British scientists report that dogs can be trained to detect bladder cancer in people by smelling their urine. The animals' exceptional sense of smell can distinguish the odor of compounds that tumors are thought to produce.
Man's best friend, the dog, has long been employed for purposes such as tracking the scent of missing humans or detecting the presence of illegal narcotics passing through airports. Now a new study by British scientists shows that dogs can be used to determine if humans have bladder cancer by sniffing their urine.
The research, led by Carolyn Willis at Amersham College in Buckinghamshire, is based on the theory that cancer produces chemicals with distinctive odors.
"It's probably a mixture of volatile organic chemicals, and probably not just one or two, but a combination of these volatiles that the dogs have learned to key into," she explains.
Current bladder cancer diagnosis requires a tissue sample to be removed, an invasive procedure that could be avoided with the use of dogs.
The researchers trained six dogs of various breeds and ages to discriminate between urine from patients with bladder cancer and from patients with other diseases. In the final tests, each dog smelled seven urine samples, one from a bladder cancer patient and six others from non-cancerous patients of the same sex.
As a group, the dogs correctly selected bladder cancer urine on 22 out of 54 occasions, an average success rate of 41 percent. This is three times better than untrained dogs would have performed by chance alone. The two best dogs, cocker spaniels named Tangle and Biddy, were right 56 percent of the time. Ms. Willis says this proves the principal that dogs can detect bladder cancer in urine, but she admits that the percentages are not yet high enough for diagnostic purposes.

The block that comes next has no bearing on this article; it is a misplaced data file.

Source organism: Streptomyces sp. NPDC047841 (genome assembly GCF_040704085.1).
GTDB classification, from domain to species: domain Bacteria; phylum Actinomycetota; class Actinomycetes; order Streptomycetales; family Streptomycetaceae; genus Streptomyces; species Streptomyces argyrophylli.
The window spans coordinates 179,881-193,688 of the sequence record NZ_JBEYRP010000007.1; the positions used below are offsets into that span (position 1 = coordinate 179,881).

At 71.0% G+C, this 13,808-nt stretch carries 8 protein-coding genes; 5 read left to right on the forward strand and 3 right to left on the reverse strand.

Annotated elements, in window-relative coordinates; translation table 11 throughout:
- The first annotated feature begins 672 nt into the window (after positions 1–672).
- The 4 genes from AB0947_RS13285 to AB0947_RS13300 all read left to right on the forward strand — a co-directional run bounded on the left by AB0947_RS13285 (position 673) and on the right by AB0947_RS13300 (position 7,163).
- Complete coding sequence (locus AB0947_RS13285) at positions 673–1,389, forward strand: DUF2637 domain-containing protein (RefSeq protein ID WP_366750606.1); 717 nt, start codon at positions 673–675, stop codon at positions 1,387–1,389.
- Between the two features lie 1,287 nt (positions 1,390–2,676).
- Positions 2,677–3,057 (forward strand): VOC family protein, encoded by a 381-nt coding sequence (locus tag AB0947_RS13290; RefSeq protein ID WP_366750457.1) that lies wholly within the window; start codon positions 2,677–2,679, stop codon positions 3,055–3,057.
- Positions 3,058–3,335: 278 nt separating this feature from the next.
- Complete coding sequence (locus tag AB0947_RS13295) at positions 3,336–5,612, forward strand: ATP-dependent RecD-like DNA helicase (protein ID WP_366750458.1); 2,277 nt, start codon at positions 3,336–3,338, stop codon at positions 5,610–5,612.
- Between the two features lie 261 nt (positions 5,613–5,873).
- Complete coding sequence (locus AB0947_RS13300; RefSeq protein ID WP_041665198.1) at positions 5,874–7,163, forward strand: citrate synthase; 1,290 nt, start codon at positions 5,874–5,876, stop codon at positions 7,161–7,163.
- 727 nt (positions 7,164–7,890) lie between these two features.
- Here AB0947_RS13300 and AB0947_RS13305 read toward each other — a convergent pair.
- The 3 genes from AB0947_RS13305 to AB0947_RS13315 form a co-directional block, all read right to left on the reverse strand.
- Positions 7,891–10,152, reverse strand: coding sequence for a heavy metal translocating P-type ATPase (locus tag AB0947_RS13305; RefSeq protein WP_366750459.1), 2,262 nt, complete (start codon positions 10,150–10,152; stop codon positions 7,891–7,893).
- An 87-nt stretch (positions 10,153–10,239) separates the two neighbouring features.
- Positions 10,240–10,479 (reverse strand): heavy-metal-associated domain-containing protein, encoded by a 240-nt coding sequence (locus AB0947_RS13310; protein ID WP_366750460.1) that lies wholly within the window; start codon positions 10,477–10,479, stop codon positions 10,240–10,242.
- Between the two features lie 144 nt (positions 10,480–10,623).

"We showed that even dogs that aren't regarded as particularly brilliant scenting dogs can be trained as well to do this reasonably well," she adds. "We are going to be looking at ways to increase the accuracy rate by optimizing the training regime and the type of dogs that go into the training program."
The scientists undertook the study after two anecdotal stories published in a medical journal told of dogs that showed persistent interest in moles on the legs of their owners. The moles turned out to be cancerous.
An Imperial College of London professor of medical statistics named Tim Cole says he was delighted when he first learned of the latest research on bladder cancer, because it seems a logical extension of dogs' keen sense of smell. But he wonders if ultimately machines might be more reliable.
"It did actually flag up [signal] the fact there is something in the urine that can be detected," says Mr. Cole. "So if it can be detected by a dog, it could in theory be detected by the relevant machines that do these things, mass spectrometers. But it might be, spurred on by these results, that people would look for the active ingredients in urine, and once they had found them, I think that would make the whole thing much more straightforward in terms of routine detection."
Carolyn Willis says the ultimate goal is to develop instruments that can detect bladder cancer from urine samples. She notes that dogs are an interim step in the process of determining what chemicals bladder tumors give off into the urine. But she points to some instances where the animals could continue to be useful in this regard.
"There may be some uses for dogs, perhaps, in the Third World where these instruments are not available," says Ms. Willis. "Dogs in that situation might have a direct diagnostic use, but it is not ultimately the way that we would see things going in Western medicine."
The research by Ms. Willis and her colleagues appears in the British Medical Journal.